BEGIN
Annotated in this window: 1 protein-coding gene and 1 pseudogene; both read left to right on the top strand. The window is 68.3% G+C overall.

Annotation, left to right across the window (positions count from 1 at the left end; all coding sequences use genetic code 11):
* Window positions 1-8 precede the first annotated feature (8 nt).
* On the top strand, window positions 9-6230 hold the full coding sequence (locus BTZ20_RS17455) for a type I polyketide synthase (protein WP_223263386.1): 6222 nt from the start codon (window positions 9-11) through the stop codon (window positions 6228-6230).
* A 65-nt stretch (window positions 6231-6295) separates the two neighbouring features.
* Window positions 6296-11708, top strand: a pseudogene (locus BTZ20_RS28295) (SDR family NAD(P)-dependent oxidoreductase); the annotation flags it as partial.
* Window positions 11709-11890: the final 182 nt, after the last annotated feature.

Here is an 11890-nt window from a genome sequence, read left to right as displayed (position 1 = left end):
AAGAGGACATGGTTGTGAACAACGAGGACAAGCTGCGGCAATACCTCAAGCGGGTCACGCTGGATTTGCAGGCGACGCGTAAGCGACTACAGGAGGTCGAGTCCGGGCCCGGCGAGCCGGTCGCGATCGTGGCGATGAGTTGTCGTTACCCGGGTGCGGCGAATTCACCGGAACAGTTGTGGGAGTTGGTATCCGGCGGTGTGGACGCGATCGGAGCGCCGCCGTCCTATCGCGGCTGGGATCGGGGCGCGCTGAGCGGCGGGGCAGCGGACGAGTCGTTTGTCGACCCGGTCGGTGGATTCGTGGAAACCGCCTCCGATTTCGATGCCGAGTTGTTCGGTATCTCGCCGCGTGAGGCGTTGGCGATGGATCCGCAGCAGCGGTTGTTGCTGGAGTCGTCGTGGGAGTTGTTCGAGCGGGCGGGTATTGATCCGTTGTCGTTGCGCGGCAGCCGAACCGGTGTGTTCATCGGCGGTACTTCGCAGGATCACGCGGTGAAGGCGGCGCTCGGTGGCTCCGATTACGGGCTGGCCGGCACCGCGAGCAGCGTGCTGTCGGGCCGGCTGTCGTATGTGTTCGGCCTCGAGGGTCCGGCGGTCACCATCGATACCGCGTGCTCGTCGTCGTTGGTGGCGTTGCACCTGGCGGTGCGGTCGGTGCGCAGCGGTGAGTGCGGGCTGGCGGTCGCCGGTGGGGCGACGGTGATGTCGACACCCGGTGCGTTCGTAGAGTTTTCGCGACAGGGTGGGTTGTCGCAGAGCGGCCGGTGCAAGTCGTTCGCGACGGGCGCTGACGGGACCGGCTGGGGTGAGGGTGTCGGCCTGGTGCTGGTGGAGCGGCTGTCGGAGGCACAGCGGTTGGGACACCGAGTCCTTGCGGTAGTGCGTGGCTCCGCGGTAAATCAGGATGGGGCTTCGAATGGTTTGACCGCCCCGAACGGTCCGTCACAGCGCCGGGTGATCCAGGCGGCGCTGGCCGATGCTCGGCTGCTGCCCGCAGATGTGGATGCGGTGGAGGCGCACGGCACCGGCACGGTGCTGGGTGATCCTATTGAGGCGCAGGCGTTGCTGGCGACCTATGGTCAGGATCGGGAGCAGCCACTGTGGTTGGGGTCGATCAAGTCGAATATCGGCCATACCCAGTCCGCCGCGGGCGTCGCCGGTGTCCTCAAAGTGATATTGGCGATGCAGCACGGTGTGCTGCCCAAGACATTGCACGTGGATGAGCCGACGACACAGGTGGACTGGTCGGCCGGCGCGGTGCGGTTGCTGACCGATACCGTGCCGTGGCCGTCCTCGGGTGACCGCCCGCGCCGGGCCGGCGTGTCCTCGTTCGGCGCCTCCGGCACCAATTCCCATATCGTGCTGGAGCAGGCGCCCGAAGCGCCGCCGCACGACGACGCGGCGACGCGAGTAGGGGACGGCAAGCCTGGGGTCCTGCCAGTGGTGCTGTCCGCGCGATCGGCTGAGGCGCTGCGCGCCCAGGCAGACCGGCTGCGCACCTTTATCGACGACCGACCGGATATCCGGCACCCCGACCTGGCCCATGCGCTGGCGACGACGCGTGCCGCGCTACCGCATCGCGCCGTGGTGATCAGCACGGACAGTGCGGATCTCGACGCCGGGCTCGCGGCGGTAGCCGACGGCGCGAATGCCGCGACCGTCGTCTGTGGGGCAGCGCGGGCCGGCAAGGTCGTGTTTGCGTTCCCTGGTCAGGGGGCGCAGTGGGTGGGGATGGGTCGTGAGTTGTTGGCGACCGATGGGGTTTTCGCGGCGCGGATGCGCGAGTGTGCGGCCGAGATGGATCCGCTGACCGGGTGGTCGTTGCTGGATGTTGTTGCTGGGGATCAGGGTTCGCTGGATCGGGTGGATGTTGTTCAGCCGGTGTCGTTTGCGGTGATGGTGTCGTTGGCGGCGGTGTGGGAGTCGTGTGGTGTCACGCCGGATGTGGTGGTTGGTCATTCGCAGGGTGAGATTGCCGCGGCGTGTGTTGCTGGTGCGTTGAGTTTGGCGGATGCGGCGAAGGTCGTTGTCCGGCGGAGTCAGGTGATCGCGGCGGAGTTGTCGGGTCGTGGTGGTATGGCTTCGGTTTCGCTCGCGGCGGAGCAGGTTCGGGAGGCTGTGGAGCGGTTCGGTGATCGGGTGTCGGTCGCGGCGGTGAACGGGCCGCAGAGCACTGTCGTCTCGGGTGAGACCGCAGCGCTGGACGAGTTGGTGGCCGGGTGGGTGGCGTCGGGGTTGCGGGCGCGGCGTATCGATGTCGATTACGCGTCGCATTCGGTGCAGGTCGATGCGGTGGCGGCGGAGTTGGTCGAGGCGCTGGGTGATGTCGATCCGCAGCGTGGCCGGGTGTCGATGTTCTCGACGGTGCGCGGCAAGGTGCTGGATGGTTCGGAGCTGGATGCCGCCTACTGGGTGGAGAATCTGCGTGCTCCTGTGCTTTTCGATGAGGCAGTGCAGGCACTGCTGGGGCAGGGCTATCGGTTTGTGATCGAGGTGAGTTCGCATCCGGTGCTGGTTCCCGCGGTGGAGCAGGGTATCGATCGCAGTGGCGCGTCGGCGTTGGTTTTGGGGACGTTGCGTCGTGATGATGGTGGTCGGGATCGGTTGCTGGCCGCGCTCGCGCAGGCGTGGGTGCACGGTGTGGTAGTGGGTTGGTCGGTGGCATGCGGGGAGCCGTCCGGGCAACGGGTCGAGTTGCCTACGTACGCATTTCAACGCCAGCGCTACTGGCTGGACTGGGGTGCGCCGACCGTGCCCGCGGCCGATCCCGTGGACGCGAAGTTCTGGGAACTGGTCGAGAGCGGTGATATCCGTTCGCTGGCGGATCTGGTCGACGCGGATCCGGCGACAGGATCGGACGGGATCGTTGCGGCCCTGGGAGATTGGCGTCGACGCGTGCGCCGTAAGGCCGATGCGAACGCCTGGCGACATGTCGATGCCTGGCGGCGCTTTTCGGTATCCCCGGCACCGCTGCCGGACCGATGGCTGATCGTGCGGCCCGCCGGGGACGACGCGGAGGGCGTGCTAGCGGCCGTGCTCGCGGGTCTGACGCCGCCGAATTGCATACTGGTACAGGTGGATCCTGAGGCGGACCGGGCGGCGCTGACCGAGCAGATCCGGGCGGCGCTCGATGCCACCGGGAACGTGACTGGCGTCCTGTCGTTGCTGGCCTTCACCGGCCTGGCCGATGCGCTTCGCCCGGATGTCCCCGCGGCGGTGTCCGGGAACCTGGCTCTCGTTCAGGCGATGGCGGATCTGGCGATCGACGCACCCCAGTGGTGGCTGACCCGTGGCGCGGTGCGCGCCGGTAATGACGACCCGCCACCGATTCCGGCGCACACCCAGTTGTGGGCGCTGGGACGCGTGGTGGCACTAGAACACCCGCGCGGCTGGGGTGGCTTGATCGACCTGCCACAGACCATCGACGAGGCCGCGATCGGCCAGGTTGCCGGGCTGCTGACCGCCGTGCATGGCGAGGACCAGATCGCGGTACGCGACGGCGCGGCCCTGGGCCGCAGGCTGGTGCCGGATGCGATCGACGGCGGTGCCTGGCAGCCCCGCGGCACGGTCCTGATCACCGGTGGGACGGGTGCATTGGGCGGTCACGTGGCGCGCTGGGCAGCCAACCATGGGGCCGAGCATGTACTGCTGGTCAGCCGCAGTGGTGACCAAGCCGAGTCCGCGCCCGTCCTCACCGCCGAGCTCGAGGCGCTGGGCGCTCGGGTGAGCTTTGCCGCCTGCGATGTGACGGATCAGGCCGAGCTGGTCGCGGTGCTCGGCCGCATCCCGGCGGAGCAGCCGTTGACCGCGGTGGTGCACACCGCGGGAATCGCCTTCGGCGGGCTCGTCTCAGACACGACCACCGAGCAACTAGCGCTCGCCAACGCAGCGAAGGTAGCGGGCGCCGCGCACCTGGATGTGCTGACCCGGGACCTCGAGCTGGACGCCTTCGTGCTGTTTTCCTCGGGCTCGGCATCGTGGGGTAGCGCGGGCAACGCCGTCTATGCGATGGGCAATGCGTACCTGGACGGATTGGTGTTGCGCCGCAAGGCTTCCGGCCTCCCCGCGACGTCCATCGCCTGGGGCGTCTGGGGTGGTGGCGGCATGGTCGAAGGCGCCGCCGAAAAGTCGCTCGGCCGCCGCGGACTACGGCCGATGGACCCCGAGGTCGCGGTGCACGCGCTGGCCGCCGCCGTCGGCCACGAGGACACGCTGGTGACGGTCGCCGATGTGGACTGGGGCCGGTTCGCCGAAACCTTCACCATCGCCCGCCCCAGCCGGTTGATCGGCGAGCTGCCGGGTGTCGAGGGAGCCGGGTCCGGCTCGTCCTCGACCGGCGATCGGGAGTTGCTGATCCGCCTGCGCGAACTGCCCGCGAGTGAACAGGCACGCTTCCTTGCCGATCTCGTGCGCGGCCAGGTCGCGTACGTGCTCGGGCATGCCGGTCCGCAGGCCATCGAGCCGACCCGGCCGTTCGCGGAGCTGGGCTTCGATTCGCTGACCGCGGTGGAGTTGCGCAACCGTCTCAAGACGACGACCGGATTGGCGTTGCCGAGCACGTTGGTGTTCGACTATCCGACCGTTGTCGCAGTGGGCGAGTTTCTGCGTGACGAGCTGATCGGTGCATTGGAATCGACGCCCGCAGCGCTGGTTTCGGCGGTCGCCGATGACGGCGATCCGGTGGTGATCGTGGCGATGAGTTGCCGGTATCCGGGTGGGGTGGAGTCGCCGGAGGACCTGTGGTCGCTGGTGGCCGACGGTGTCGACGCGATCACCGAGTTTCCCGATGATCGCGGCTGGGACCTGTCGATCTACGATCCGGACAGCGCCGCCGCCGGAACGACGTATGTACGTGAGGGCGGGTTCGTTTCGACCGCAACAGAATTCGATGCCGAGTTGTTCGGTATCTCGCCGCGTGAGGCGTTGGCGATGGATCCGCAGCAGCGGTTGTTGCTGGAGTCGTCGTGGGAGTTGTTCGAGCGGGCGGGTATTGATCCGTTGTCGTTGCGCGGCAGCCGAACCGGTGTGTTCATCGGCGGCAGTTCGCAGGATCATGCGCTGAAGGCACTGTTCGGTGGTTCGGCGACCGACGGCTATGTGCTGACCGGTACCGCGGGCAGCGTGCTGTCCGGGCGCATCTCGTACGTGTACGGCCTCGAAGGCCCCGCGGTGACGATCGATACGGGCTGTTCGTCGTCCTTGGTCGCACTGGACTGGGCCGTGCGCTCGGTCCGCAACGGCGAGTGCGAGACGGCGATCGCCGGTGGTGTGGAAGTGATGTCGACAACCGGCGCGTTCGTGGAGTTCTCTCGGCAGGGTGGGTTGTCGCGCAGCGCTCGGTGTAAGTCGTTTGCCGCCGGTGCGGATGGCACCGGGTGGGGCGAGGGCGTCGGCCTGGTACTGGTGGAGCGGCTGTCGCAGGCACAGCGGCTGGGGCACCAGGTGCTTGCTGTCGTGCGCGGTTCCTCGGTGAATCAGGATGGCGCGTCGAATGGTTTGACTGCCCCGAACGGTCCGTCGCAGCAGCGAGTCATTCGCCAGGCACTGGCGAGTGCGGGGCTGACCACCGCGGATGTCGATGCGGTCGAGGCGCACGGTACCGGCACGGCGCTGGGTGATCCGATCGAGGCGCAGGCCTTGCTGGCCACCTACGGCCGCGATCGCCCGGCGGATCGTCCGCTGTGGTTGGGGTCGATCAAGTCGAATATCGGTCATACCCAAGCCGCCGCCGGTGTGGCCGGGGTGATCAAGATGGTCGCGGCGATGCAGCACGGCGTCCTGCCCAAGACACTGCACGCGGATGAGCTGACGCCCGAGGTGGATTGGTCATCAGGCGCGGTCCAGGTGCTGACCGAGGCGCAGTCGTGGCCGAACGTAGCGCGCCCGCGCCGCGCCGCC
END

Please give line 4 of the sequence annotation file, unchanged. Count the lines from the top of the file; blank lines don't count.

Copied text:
* On the top strand, window positions 9-6230 hold the full coding sequence (locus BTZ20_RS17455) for a type I polyketide synthase (protein WP_223263386.1): 6222 nt from the start codon (window positions 9-11) through the stop codon (window positions 6228-6230).